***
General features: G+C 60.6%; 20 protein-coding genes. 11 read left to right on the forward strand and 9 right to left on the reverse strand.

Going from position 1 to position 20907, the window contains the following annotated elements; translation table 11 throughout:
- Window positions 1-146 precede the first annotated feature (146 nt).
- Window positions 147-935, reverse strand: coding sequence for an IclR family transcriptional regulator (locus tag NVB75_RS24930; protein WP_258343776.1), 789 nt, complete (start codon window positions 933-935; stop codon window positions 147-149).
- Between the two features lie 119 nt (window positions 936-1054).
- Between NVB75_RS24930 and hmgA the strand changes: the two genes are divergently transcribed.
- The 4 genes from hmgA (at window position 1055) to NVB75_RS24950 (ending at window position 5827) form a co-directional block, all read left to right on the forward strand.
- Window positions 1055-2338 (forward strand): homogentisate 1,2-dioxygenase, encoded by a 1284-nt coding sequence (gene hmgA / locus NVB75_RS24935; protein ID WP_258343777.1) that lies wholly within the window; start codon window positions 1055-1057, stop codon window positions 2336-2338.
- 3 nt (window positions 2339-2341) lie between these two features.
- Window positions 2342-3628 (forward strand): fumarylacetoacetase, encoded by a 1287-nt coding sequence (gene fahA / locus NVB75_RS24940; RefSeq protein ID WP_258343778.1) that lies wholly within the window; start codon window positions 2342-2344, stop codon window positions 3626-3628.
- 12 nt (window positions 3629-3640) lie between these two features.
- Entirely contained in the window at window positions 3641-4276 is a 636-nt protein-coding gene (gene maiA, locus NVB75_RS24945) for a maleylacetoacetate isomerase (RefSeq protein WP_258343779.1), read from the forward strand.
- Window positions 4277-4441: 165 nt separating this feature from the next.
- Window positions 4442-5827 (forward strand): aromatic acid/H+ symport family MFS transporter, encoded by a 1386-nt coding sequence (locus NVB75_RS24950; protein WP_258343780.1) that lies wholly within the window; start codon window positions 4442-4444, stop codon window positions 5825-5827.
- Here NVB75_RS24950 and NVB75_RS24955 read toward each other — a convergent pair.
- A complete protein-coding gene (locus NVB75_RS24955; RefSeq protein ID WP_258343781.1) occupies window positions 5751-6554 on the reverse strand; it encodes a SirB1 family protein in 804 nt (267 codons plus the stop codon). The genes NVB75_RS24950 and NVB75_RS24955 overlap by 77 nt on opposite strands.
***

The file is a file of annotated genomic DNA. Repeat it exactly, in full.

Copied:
General features: G+C 60.6%; 20 protein-coding genes. 11 read left to right on the forward strand and 9 right to left on the reverse strand.

Going from position 1 to position 20907, the window contains the following annotated elements; translation table 11 throughout:
- Window positions 1-146 precede the first annotated feature (146 nt).
- Window positions 147-935, reverse strand: coding sequence for an IclR family transcriptional regulator (locus tag NVB75_RS24930; protein WP_258343776.1), 789 nt, complete (start codon window positions 933-935; stop codon window positions 147-149).
- Between the two features lie 119 nt (window positions 936-1054).
- Between NVB75_RS24930 and hmgA the strand changes: the two genes are divergently transcribed.
- The 4 genes from hmgA (at window position 1055) to NVB75_RS24950 (ending at window position 5827) form a co-directional block, all read left to right on the forward strand.
- Window positions 1055-2338 (forward strand): homogentisate 1,2-dioxygenase, encoded by a 1284-nt coding sequence (gene hmgA / locus NVB75_RS24935; protein ID WP_258343777.1) that lies wholly within the window; start codon window positions 1055-1057, stop codon window positions 2336-2338.
- 3 nt (window positions 2339-2341) lie between these two features.
- Window positions 2342-3628 (forward strand): fumarylacetoacetase, encoded by a 1287-nt coding sequence (gene fahA / locus NVB75_RS24940; RefSeq protein ID WP_258343778.1) that lies wholly within the window; start codon window positions 2342-2344, stop codon window positions 3626-3628.
- 12 nt (window positions 3629-3640) lie between these two features.
- Entirely contained in the window at window positions 3641-4276 is a 636-nt protein-coding gene (gene maiA, locus NVB75_RS24945) for a maleylacetoacetate isomerase (RefSeq protein WP_258343779.1), read from the forward strand.
- Window positions 4277-4441: 165 nt separating this feature from the next.
- Window positions 4442-5827 (forward strand): aromatic acid/H+ symport family MFS transporter, encoded by a 1386-nt coding sequence (locus NVB75_RS24950; protein WP_258343780.1) that lies wholly within the window; start codon window positions 4442-4444, stop codon window positions 5825-5827.
- Here NVB75_RS24950 and NVB75_RS24955 read toward each other — a convergent pair.
- A complete protein-coding gene (locus NVB75_RS24955; RefSeq protein ID WP_258343781.1) occupies window positions 5751-6554 on the reverse strand; it encodes a SirB1 family protein in 804 nt (267 codons plus the stop codon). The genes NVB75_RS24950 and NVB75_RS24955 overlap by 77 nt on opposite strands.